How Many Plagues Were Really in Egypt?

Supposed contradiction and verses:

There is a difference in the plagues listed in Exodus versus what is in Psalm 78 & 105


 10 Plagues Listed:
Exodus 7-10

Please read in your Bible and see the plagues listed in these chapters.



Four plagues not listed (frogs, lice, murrain, and darkness) but two are added (frost and evil angels)
Psalm 78:47 & 49

47 He destroyed their vines with hail, and their sycomore trees with frost.

49 He cast upon them the fierceness of his anger, wrath, and indignation, and trouble, by sending evil angels among them.

Two plagues not listed (murrain and boils) but frost is mentioned

Psalm 105:33

He smote their vines also and their fig trees; and brake the trees of their coasts.



   The skeptic has made one initial assumption that is not there which must quickly be stricken. Psalm 105:33 has no mention of frost. In fact, there is no mention of it in the entire chapter. Verse 32 speaks of the hail, so the skeptic intentionally misrepresented “brake the trees of their coasts” with the frost shown in Psalm 78:47. We can quickly dismiss that passage and move on Psalm 78.

   Exodus is a historical account of what happened during the plagues. What the skeptic has done is mistook the Psalm as the same thing. There is no intention of the Psalm to list the  complete events of what happened there, but rather to highlight what did happen to draw the reader, or singer’s, attention to that period in time. That being said, the fact that there are some of the plagues not listed in both Psalm 78 & 105 is of no great concern because the Psalmist was using the same Pentateuch that all other Israelites were familiar with and could relate to for historical accounts.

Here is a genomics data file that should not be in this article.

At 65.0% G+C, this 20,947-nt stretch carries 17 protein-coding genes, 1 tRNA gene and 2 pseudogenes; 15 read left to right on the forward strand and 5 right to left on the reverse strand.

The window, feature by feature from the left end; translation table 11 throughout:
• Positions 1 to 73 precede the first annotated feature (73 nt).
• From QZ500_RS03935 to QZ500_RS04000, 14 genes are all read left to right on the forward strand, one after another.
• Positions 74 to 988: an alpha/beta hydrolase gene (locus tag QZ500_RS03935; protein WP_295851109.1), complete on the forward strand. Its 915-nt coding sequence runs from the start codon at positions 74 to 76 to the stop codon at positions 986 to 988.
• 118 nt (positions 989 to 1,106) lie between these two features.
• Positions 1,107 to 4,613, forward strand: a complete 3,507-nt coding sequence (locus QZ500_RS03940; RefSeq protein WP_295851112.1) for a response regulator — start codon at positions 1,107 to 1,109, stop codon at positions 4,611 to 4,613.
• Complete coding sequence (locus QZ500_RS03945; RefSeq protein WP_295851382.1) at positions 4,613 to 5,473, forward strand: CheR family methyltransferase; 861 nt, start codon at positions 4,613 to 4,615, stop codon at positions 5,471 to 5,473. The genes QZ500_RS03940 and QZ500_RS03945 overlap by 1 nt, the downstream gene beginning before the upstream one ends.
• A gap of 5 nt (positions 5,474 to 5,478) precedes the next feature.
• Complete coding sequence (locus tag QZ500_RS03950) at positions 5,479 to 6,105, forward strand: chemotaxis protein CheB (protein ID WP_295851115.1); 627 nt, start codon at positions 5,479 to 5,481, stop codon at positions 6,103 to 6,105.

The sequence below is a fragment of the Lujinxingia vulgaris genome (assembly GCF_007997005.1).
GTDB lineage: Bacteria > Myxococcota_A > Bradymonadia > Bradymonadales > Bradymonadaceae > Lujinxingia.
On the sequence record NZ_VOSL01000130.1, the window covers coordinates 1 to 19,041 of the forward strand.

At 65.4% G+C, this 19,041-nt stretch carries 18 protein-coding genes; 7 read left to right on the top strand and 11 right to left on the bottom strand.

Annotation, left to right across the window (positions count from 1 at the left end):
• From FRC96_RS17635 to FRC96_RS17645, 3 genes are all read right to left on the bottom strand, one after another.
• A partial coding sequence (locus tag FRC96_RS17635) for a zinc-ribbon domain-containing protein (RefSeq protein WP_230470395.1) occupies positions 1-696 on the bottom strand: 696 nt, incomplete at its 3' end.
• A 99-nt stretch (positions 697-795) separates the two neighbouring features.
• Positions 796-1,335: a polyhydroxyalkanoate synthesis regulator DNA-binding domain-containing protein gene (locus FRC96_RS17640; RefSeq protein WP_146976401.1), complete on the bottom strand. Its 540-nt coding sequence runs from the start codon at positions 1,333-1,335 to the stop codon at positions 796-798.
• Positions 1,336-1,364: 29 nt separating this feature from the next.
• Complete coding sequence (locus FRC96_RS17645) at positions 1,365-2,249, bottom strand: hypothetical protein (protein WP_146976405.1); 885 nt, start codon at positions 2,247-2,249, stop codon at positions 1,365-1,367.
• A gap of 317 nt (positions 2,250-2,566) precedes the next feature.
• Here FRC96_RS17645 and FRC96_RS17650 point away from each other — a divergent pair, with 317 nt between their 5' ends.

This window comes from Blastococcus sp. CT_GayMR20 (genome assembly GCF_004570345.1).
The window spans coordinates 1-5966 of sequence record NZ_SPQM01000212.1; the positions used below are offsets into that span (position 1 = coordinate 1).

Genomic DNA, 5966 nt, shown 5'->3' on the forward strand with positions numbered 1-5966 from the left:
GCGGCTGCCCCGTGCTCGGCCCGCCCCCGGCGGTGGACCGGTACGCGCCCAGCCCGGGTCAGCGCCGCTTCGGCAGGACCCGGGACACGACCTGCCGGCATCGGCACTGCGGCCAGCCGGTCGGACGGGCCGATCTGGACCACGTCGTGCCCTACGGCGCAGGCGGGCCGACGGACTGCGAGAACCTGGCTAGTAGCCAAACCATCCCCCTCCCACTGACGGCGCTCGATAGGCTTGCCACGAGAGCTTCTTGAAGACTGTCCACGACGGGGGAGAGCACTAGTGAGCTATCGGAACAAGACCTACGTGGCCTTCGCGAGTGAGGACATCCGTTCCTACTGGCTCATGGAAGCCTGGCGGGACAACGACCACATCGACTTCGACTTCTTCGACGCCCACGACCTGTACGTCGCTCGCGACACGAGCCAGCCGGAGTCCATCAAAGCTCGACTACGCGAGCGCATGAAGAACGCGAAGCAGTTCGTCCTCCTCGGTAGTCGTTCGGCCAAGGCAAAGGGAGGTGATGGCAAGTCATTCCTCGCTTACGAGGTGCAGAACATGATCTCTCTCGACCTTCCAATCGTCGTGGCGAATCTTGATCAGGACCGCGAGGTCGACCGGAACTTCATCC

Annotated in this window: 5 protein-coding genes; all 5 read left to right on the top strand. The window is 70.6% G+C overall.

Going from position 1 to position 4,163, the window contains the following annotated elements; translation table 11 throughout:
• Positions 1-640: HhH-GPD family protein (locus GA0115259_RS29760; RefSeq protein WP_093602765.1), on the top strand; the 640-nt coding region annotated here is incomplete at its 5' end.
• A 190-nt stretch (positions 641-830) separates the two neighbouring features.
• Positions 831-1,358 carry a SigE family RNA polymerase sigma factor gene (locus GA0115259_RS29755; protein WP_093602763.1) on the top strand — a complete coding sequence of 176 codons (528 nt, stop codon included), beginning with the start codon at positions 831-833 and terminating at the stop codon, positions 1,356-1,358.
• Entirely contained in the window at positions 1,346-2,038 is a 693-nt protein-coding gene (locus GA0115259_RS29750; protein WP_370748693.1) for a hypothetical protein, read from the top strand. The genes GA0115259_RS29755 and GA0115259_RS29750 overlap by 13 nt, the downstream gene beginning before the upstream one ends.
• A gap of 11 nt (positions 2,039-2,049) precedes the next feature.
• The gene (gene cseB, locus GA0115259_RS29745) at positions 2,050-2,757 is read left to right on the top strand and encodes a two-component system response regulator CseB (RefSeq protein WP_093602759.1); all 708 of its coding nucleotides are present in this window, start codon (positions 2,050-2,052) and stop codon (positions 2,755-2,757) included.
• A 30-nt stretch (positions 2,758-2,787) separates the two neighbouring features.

So what about the “plagues” of frost and evil angels? The frost is not so much a plague as it is a by-product of one of the plagues… hail. If it is cold enough for hail, particularly the size of this hail, it is also cold enough for….. frost. Evil angels is also a by-product of all the plagues. How? Remember, the word angel has several meanings, but the most common is messenger. The messenger does not always have to be a spirit being, it can be human. So, the context of this word can have two outlooks on it, it could be human beings bringing bad news, or it could be spiritual beings wreaking havoc. Both can be true in this case.

   Moses and Aaron were not evil in the sense that we typically look at the word evil these days. Evil can mean adverse or troubling. They gave many troubling messages to Pharaoh and could have easily fit this description as it was the content of their message and not their character that was being described. On the other hand, from a human viewpoint, though commanded by God for these plagues to happen, the carrying out of them would be viewed as being done by evil spiritual beings, thus evil angels. One can see this symbolism even in the book of Revelation with the frogs of the sixth vial judgment if you read Revelation 16:12-14.

   The skeptic’s argument has been dismantled. There is no contradiction!

In His Grace,

            Mike Harris


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